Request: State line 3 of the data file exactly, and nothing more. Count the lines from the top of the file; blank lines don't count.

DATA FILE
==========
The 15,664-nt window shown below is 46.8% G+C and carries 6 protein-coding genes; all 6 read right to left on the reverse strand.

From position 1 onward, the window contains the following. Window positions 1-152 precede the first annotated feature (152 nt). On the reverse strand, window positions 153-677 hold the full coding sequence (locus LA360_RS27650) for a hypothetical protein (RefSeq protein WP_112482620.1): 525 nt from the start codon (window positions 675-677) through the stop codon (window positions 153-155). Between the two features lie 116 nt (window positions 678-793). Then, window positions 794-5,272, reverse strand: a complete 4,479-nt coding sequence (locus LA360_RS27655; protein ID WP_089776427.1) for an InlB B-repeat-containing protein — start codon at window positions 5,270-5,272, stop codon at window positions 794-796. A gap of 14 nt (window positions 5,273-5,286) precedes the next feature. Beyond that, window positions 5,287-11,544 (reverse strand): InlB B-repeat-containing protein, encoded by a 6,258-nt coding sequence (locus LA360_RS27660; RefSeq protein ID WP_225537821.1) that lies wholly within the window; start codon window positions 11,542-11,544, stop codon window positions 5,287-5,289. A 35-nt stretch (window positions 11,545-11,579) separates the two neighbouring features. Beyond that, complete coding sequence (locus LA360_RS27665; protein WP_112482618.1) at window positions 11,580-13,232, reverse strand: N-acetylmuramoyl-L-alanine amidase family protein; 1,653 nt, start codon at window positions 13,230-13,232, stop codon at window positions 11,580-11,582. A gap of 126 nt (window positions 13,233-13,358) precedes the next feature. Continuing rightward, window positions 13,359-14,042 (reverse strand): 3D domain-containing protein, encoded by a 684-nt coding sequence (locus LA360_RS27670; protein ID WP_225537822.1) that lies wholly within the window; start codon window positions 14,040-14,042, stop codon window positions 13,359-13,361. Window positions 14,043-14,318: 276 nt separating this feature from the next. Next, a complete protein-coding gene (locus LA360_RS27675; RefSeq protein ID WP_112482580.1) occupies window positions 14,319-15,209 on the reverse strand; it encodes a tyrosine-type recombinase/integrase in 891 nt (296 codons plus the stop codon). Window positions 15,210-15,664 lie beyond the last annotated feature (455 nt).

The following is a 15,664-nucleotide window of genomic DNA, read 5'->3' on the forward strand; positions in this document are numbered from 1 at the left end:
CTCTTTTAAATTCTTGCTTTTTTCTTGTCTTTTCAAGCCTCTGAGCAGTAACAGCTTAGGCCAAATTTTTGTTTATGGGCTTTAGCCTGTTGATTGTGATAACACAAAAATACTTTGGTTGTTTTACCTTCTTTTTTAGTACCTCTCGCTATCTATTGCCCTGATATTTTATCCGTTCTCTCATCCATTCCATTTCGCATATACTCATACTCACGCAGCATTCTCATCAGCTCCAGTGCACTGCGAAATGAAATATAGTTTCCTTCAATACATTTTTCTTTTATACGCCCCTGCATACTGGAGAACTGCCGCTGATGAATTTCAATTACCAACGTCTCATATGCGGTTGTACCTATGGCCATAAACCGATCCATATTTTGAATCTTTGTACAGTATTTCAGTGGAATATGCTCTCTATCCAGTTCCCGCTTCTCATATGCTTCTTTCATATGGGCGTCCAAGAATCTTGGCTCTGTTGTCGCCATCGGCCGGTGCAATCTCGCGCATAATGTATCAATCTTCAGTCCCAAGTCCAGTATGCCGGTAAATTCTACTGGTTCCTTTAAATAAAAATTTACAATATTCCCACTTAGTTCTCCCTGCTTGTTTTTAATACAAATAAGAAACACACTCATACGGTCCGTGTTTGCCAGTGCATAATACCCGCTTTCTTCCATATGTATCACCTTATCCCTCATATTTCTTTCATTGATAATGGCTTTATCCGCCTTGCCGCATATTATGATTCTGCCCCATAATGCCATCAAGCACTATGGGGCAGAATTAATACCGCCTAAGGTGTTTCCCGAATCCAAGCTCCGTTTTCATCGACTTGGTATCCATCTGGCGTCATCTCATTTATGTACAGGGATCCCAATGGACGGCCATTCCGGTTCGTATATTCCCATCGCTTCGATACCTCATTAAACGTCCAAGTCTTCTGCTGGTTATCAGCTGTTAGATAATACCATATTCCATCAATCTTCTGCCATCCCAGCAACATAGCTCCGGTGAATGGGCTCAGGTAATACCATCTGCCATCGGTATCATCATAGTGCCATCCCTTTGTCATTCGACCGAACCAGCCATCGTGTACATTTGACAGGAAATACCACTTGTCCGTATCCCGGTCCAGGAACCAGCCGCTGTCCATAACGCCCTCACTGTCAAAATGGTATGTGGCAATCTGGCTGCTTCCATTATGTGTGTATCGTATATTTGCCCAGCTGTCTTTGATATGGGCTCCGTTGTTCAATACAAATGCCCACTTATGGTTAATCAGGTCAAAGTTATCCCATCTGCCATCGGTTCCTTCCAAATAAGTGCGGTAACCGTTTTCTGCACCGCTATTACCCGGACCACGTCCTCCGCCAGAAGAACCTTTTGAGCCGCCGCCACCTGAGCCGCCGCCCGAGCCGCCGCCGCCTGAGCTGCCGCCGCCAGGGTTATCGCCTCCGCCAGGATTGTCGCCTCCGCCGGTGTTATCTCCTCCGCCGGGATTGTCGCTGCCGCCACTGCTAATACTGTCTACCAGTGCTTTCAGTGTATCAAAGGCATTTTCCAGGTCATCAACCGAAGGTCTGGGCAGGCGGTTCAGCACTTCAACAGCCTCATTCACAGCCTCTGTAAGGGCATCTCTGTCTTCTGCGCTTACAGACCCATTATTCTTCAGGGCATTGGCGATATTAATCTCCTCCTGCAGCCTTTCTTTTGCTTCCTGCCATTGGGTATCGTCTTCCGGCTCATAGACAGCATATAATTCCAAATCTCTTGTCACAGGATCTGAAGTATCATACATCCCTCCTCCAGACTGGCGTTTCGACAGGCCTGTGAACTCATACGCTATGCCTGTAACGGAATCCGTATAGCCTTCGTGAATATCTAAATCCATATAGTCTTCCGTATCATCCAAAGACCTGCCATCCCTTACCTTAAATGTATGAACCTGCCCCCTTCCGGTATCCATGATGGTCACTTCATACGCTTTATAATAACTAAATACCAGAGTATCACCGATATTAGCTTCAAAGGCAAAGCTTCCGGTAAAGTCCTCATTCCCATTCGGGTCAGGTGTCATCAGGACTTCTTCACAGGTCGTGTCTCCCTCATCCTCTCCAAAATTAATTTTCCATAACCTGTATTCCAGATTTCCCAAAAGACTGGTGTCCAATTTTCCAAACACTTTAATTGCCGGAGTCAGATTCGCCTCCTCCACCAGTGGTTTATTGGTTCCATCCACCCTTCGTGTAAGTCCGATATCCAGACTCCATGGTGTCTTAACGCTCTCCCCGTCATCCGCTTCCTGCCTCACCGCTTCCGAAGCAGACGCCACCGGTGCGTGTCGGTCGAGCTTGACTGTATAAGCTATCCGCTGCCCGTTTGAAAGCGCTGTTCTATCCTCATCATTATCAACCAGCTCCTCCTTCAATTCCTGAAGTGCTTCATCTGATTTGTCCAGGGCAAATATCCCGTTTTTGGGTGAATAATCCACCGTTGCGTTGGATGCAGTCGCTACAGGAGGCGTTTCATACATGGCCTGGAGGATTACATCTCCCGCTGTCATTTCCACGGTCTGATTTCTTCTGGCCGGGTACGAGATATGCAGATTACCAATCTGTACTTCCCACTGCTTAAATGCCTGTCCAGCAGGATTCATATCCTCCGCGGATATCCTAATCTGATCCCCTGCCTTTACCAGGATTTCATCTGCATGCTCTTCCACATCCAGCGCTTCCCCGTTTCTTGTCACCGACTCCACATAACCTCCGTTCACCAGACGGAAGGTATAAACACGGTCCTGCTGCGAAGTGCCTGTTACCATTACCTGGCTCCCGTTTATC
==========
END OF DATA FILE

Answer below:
The following is a 15,664-nucleotide window of genomic DNA, read 5'->3' on the forward strand; positions in this document are numbered from 1 at the left end: